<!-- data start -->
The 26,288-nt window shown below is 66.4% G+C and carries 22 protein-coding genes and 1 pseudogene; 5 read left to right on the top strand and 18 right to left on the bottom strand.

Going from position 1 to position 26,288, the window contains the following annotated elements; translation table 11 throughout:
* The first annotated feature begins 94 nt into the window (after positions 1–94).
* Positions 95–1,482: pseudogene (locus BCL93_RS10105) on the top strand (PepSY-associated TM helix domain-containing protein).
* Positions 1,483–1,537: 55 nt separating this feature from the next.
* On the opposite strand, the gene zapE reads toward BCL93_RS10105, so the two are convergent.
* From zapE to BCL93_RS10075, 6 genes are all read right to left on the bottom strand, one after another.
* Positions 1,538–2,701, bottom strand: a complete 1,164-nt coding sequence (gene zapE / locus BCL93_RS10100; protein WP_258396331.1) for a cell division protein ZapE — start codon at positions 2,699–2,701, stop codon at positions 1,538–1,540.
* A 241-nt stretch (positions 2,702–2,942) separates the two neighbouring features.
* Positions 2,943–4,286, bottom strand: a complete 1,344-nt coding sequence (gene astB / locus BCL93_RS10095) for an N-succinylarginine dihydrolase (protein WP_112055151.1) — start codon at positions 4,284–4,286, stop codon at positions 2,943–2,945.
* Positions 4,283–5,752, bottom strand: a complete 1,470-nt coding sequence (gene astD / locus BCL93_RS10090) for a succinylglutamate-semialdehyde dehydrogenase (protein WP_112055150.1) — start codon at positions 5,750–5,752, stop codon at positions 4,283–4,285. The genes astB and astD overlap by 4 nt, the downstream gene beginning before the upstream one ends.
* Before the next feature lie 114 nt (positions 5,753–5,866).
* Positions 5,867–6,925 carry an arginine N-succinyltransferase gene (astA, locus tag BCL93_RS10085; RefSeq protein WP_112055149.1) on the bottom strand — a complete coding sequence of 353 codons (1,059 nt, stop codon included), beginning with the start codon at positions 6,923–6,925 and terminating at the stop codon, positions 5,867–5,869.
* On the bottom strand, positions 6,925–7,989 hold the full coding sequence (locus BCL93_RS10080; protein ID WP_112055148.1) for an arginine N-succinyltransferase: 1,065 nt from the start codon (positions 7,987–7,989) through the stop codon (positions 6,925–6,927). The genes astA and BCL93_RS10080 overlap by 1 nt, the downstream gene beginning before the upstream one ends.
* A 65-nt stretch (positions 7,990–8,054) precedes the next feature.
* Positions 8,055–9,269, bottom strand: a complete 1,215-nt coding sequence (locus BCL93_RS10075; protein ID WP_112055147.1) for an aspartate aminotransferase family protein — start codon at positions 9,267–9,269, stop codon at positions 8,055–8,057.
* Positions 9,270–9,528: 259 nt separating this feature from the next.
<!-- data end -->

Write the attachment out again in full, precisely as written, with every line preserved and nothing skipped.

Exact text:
The 26,288-nt window shown below is 66.4% G+C and carries 22 protein-coding genes and 1 pseudogene; 5 read left to right on the top strand and 18 right to left on the bottom strand.

Going from position 1 to position 26,288, the window contains the following annotated elements; translation table 11 throughout:
* The first annotated feature begins 94 nt into the window (after positions 1–94).
* Positions 95–1,482: pseudogene (locus BCL93_RS10105) on the top strand (PepSY-associated TM helix domain-containing protein).
* Positions 1,483–1,537: 55 nt separating this feature from the next.
* On the opposite strand, the gene zapE reads toward BCL93_RS10105, so the two are convergent.
* From zapE to BCL93_RS10075, 6 genes are all read right to left on the bottom strand, one after another.
* Positions 1,538–2,701, bottom strand: a complete 1,164-nt coding sequence (gene zapE / locus BCL93_RS10100; protein WP_258396331.1) for a cell division protein ZapE — start codon at positions 2,699–2,701, stop codon at positions 1,538–1,540.
* A 241-nt stretch (positions 2,702–2,942) separates the two neighbouring features.
* Positions 2,943–4,286, bottom strand: a complete 1,344-nt coding sequence (gene astB / locus BCL93_RS10095) for an N-succinylarginine dihydrolase (protein WP_112055151.1) — start codon at positions 4,284–4,286, stop codon at positions 2,943–2,945.
* Positions 4,283–5,752, bottom strand: a complete 1,470-nt coding sequence (gene astD / locus BCL93_RS10090) for a succinylglutamate-semialdehyde dehydrogenase (protein WP_112055150.1) — start codon at positions 5,750–5,752, stop codon at positions 4,283–4,285. The genes astB and astD overlap by 4 nt, the downstream gene beginning before the upstream one ends.
* Before the next feature lie 114 nt (positions 5,753–5,866).
* Positions 5,867–6,925 carry an arginine N-succinyltransferase gene (astA, locus tag BCL93_RS10085; RefSeq protein WP_112055149.1) on the bottom strand — a complete coding sequence of 353 codons (1,059 nt, stop codon included), beginning with the start codon at positions 6,923–6,925 and terminating at the stop codon, positions 5,867–5,869.
* On the bottom strand, positions 6,925–7,989 hold the full coding sequence (locus BCL93_RS10080; protein ID WP_112055148.1) for an arginine N-succinyltransferase: 1,065 nt from the start codon (positions 7,987–7,989) through the stop codon (positions 6,925–6,927). The genes astA and BCL93_RS10080 overlap by 1 nt, the downstream gene beginning before the upstream one ends.
* A 65-nt stretch (positions 7,990–8,054) precedes the next feature.
* Positions 8,055–9,269, bottom strand: a complete 1,215-nt coding sequence (locus BCL93_RS10075; protein ID WP_112055147.1) for an aspartate aminotransferase family protein — start codon at positions 9,267–9,269, stop codon at positions 8,055–8,057.
* Positions 9,270–9,528: 259 nt separating this feature from the next.